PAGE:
Pennsylvania law also protects the rights that nursing home residents have intrinsically thanks to their status as residents. Nursing home residents have the right to: (1) voice their concerns or complaints without being afraid of retaliation from their facilities, (2) be free from restraints unless they are a part of medical treatments, (3) have their own dignity and privacy upheld, and (4) have free and immediate access from family members and others. These extra protections are critical, as some nursing homes have been found to discharge residents if they are “problematic” to the facility or its bottom line—even if the resident has nowhere else to go.
The laws also regulate standards for giving nursing, dietary, physician, social, and dental services to the residents. Aside from that, Pennsylvania is a state that has filial responsibility statutes, which means that adult children are required to take care of and pay for their parents. Failure to do so entitles the parents to sue their children or other family members.
How Can I Report Nursing Home Abuse in Altoona?
Reporting nursing home abuse may seem complicated, but it’s actually much easier than you may think. There are many ways that you can file a complaint or even attempt a lawsuit. If you’re worried about your identity being publicized and wish to remain anonymous, a legal professional can help you navigate this path.
Many people are leery of attempting legal action against a nursing home, either because they believe it will be expensive or because they do not care about recovering money for damages. However, any reports or lawsuits that you file can have a dramatic impact on not only your family member’s quality of care, but also other residents. When facilities are penalized, they are more likely to change their practices.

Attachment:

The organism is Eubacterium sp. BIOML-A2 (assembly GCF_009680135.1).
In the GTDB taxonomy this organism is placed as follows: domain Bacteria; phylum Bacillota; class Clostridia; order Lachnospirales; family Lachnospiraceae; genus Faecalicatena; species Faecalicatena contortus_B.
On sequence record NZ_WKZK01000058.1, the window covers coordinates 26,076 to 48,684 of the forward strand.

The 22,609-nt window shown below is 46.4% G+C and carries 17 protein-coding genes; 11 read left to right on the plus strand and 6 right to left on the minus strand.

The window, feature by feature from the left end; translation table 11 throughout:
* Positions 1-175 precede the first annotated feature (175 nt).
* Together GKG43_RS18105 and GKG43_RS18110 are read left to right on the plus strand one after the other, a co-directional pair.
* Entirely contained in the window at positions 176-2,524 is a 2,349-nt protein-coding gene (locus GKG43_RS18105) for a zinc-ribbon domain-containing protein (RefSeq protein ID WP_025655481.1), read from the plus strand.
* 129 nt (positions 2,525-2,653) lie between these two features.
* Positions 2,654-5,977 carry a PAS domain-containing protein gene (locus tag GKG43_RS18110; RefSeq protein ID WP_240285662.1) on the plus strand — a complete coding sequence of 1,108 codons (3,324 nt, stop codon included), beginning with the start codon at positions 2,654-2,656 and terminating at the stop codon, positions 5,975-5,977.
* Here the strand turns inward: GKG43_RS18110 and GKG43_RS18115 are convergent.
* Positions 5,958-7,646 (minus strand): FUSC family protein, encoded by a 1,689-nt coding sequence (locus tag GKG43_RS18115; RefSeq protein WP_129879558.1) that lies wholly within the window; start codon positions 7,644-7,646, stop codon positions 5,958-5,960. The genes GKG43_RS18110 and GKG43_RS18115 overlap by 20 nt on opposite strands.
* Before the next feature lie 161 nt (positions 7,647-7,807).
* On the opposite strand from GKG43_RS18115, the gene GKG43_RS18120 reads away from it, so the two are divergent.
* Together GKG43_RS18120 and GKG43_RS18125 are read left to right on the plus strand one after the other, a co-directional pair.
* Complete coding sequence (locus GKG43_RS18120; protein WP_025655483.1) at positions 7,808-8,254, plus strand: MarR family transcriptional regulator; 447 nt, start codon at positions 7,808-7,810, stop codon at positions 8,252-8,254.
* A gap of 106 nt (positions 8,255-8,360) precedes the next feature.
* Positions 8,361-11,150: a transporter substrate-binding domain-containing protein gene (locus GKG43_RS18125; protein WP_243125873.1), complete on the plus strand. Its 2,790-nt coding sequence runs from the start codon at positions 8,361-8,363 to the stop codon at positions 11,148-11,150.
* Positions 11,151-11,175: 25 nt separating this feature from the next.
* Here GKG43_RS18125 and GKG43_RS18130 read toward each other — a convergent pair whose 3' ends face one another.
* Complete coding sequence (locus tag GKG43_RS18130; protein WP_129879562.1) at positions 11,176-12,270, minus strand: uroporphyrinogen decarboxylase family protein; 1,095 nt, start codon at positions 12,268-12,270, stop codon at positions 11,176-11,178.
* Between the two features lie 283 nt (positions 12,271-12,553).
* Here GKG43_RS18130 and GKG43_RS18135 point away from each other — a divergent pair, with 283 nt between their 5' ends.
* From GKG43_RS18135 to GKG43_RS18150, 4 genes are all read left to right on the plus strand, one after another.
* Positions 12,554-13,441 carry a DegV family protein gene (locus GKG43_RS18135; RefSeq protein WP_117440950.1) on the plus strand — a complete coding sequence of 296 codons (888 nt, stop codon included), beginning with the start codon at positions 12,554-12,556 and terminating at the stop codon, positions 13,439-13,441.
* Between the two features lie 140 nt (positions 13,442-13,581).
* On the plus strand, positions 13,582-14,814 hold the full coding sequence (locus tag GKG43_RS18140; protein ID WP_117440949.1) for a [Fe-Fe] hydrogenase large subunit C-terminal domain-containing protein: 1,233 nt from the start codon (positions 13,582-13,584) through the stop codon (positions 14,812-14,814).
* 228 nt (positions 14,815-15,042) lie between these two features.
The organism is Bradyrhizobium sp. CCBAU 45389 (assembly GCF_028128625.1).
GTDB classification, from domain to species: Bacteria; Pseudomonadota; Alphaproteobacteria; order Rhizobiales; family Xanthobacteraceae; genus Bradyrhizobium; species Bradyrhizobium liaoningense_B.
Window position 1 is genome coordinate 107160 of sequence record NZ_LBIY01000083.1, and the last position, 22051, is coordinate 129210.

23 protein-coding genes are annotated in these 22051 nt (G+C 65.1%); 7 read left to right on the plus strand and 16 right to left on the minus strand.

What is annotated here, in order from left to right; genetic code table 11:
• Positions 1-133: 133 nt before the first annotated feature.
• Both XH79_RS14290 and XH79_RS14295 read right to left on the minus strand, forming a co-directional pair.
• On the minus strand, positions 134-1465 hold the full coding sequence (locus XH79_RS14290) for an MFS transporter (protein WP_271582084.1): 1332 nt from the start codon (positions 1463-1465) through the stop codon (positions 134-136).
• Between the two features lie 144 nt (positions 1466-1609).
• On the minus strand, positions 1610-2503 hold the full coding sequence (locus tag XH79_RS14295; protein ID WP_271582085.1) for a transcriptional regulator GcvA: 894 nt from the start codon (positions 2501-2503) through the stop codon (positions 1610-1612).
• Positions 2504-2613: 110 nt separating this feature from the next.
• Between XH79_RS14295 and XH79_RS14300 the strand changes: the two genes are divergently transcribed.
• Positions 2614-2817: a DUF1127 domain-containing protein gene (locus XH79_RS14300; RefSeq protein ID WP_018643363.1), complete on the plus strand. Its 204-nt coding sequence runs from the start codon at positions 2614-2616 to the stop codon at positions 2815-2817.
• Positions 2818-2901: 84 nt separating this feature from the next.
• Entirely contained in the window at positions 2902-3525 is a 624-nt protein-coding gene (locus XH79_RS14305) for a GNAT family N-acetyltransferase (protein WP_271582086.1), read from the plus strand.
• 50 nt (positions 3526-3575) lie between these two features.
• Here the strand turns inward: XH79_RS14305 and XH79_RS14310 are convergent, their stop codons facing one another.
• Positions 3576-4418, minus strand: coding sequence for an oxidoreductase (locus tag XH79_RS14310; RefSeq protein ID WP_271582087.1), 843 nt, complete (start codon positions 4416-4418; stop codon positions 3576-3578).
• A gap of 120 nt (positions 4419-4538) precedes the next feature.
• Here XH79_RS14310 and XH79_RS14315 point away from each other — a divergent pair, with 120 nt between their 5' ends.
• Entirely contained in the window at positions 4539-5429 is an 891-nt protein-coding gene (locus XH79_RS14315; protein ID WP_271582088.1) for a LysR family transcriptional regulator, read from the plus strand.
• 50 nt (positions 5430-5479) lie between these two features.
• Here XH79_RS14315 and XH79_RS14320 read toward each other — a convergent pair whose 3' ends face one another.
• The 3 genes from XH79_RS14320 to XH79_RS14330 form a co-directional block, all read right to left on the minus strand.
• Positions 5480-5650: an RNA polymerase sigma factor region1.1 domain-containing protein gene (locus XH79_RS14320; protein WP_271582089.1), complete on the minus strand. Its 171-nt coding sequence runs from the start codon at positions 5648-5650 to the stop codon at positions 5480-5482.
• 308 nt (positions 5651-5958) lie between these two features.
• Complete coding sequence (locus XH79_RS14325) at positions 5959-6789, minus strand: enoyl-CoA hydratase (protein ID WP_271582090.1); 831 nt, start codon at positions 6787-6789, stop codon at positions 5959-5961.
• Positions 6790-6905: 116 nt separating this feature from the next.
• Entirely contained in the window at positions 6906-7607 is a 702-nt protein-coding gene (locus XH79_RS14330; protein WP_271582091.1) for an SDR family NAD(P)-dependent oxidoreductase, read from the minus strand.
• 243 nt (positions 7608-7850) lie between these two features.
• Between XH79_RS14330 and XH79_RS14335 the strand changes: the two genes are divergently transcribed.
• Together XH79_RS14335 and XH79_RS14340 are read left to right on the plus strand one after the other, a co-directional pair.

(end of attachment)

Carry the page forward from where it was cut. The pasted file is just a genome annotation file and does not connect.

Click the link to report nursing home abuse in Pennsylvania.
Filing a complaint to Pennsylvania’s Department of Health can be done through an online complaint form. You can also report an abuse case by emailing email@example.com. However, if you wish to speak to someone directly, you can call the Pennsylvania abuse hotline at 1-800-490-8505. Any documentation can be sent to their fax number at 717-772-2163.
If you do not have access to online options, you can mail your complaint to:
Division of Nursing Care Facilities Director
Pennsylvania Department of Health
Division of Nursing Care Facilities
626 Forster St., Room 526, Health and Welfare Building
Harrisburg PA 17120-0701
Like all states, Pennsylvania also has a long-term care ombudsman whose sole purpose is to protect the welfare of residents in nursing homes. In PA, this program is integrated closely into the Department of Aging. Ombudsman representatives can be reached at 717-783-8975, or you may share the details of your situation via email at LTCfirstname.lastname@example.org.
Free Altoona Nursing Home Abuse Lawyer Case Consultation
Call, email, or live chat with our Altoona nursing home abuse attorney now to receive a completely free case consultation. Our Pennsylvania nursing home abuse attorneys handle cases across the state. Chances are we have experience handling claims against the company that owns the facility you intend to sue.